A crash or loss of connection on the client machine before changes are committed back to the server would explain missing data/updates on the server. How likely that is or how severe the loss of data can depend on the design of your database. Some layout designs have auto-save turned off and do not save data until the user changes records, layouts, or clicks a button. In those cases, such a communication loss could lose all the data entered on the layout. Other layouts might commit data as often as every time the user exits a field. This isn't always a practical option but would minimize some of the data loss--assuming that it is from this cause.
You might also take a copy down off the server and run a recover on it and then examine the recovered copy for data previously "missing". A damaged index or other file damage can keep a find performed by the user from finding data that is actually present in the table. WIth FileMaker 11, there's an advanced recover option that will rebuild all indexes in your file in one batch operation.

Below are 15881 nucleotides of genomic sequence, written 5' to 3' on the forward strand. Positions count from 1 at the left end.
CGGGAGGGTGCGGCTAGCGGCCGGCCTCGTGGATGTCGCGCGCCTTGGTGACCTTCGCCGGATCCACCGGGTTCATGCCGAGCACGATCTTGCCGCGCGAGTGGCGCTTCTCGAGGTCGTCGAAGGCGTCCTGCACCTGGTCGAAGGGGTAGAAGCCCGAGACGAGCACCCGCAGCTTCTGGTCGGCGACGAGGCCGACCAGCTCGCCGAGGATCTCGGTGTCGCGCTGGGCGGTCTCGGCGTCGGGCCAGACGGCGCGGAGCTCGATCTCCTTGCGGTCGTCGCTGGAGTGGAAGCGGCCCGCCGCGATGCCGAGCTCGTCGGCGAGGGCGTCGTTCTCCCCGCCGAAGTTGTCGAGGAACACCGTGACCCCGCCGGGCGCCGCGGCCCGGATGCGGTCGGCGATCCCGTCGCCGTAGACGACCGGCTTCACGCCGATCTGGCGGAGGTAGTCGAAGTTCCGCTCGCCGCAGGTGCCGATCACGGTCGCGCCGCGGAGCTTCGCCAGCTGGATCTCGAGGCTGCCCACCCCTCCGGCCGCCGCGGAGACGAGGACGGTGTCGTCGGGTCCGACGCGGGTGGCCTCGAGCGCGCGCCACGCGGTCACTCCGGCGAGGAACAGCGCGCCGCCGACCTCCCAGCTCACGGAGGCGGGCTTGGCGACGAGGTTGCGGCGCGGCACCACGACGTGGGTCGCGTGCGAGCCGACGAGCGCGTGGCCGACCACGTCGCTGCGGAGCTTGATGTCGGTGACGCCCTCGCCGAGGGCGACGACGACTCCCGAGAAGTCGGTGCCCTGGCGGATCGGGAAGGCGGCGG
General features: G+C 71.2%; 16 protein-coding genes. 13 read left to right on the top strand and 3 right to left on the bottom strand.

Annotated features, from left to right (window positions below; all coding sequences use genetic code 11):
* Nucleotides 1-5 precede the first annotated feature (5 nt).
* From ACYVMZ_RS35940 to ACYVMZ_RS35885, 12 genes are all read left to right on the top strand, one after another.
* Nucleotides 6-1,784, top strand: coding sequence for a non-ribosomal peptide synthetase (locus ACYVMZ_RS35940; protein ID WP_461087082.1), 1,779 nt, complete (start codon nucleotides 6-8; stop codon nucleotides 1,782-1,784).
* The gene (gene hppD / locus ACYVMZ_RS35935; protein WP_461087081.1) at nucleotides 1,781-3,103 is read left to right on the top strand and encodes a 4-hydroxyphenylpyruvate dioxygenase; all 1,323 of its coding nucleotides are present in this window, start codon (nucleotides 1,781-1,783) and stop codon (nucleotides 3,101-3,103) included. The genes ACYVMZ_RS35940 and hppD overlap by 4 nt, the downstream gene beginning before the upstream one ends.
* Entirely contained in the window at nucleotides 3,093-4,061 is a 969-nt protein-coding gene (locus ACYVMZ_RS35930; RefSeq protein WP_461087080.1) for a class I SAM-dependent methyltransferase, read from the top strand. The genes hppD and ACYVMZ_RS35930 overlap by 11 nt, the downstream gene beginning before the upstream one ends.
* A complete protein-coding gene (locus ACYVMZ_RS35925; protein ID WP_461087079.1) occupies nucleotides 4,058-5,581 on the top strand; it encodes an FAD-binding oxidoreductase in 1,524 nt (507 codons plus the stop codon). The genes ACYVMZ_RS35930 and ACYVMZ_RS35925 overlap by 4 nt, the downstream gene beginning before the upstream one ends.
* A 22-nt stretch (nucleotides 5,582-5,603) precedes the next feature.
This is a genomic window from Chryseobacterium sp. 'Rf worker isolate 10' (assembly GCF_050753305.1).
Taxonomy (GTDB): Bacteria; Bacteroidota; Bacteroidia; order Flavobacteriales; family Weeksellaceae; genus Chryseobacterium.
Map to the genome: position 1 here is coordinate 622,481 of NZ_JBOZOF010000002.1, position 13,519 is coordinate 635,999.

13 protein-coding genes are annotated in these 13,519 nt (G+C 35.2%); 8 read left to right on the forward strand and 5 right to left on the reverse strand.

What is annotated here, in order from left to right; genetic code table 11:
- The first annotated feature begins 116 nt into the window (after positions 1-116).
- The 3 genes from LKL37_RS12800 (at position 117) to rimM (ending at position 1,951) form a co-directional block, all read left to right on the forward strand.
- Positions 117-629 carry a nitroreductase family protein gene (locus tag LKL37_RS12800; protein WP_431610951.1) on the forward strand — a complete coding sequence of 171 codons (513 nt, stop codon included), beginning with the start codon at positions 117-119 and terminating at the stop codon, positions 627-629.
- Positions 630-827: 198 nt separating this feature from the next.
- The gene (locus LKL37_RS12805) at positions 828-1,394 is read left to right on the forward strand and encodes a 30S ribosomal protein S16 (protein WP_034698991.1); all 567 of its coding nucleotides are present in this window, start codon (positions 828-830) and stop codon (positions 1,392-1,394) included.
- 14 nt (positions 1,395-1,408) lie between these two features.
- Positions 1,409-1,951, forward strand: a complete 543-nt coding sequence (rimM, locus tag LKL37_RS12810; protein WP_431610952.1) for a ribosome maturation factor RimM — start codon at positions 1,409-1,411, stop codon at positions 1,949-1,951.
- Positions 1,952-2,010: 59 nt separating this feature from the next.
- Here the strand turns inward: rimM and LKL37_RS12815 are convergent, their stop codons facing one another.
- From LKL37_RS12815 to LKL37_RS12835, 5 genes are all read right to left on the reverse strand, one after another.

If you have FileMaker 11, you can use Advanced Recovery options to rebuild your file's indexes:
- With the file closed, select Recover from the File Menu.
- Select "Use advanced Options"
- Select only: "Copy File Blocks as-is" and "Rebuild Field Indexes Now".
The above specialized Recover that only rebuilds indexes is the one exception that I make to the following guidelines on recover operations:
Things to keep in mind about Recover:
- Recover does not detect all problems
- Recover doesn't always fix all problems correctly
- Best Practice is to never put a recovered copy back into regular use or development. Instead, replace the damaged file with an undamaged back up copy if this is at all possible. You may have to save a clone of the back up copy and import all data from your recovered copy to get a working copy with the most up to date information possible.
Thanks again PhilModJunk. I haven't changed any of the methods that layout save the data from the default so am hoping it is working as it should. This would minimise loss but not cause it. That still looks like a network thing.
I will run all the steps of the recover process you suggest and let you know how I get on.
The client is also making improvements to the cabling on that side of the office. We should sort this out in a pincer movement.